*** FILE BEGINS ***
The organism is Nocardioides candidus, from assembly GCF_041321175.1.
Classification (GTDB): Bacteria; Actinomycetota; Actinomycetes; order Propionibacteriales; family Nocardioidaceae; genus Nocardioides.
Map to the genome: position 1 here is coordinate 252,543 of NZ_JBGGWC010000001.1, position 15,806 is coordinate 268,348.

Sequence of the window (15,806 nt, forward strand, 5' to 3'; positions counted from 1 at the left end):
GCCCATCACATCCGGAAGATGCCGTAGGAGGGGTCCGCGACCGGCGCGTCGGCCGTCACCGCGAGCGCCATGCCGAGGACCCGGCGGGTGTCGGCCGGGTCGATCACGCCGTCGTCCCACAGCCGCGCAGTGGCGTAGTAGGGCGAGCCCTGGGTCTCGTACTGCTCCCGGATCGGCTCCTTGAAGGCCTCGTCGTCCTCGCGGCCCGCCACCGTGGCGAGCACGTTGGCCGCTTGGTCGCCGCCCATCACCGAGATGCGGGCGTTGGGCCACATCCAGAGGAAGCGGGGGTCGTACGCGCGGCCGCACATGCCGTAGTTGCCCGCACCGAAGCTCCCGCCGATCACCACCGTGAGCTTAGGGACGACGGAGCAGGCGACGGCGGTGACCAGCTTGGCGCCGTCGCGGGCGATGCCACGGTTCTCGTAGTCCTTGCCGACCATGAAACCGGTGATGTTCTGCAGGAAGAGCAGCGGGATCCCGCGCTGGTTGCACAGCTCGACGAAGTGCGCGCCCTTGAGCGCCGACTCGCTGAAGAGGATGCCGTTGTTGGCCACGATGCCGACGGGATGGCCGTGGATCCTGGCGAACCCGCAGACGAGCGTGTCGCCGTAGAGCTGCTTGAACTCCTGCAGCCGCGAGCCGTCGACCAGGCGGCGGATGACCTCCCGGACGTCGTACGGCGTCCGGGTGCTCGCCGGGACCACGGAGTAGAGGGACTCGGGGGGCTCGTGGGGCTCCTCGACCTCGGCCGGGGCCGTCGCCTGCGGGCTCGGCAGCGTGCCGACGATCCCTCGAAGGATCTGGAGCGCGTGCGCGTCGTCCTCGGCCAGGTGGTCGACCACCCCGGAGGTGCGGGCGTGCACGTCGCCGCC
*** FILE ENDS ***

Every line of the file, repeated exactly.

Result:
The organism is Nocardioides candidus, from assembly GCF_041321175.1.
Classification (GTDB): Bacteria; Actinomycetota; Actinomycetes; order Propionibacteriales; family Nocardioidaceae; genus Nocardioides.
Map to the genome: position 1 here is coordinate 252,543 of NZ_JBGGWC010000001.1, position 15,806 is coordinate 268,348.

Sequence of the window (15,806 nt, forward strand, 5' to 3'; positions counted from 1 at the left end):
GCCCATCACATCCGGAAGATGCCGTAGGAGGGGTCCGCGACCGGCGCGTCGGCCGTCACCGCGAGCGCCATGCCGAGGACCCGGCGGGTGTCGGCCGGGTCGATCACGCCGTCGTCCCACAGCCGCGCAGTGGCGTAGTAGGGCGAGCCCTGGGTCTCGTACTGCTCCCGGATCGGCTCCTTGAAGGCCTCGTCGTCCTCGCGGCCCGCCACCGTGGCGAGCACGTTGGCCGCTTGGTCGCCGCCCATCACCGAGATGCGGGCGTTGGGCCACATCCAGAGGAAGCGGGGGTCGTACGCGCGGCCGCACATGCCGTAGTTGCCCGCACCGAAGCTCCCGCCGATCACCACCGTGAGCTTAGGGACGACGGAGCAGGCGACGGCGGTGACCAGCTTGGCGCCGTCGCGGGCGATGCCACGGTTCTCGTAGTCCTTGCCGACCATGAAACCGGTGATGTTCTGCAGGAAGAGCAGCGGGATCCCGCGCTGGTTGCACAGCTCGACGAAGTGCGCGCCCTTGAGCGCCGACTCGCTGAAGAGGATGCCGTTGTTGGCCACGATGCCGACGGGATGGCCGTGGATCCTGGCGAACCCGCAGACGAGCGTGTCGCCGTAGAGCTGCTTGAACTCCTGCAGCCGCGAGCCGTCGACCAGGCGGCGGATGACCTCCCGGACGTCGTACGGCGTCCGGGTGCTCGCCGGGACCACGGAGTAGAGGGACTCGGGGGGCTCGTGGGGCTCCTCGACCTCGGCCGGGGCCGTCGCCTGCGGGCTCGGCAGCGTGCCGACGATCCCTCGAAGGATCTGGAGCGCGTGCGCGTCGTCCTCGGCCAGGTGGTCGACCACCCCGGAGGTGCGGGCGTGCACGTCGCCGCC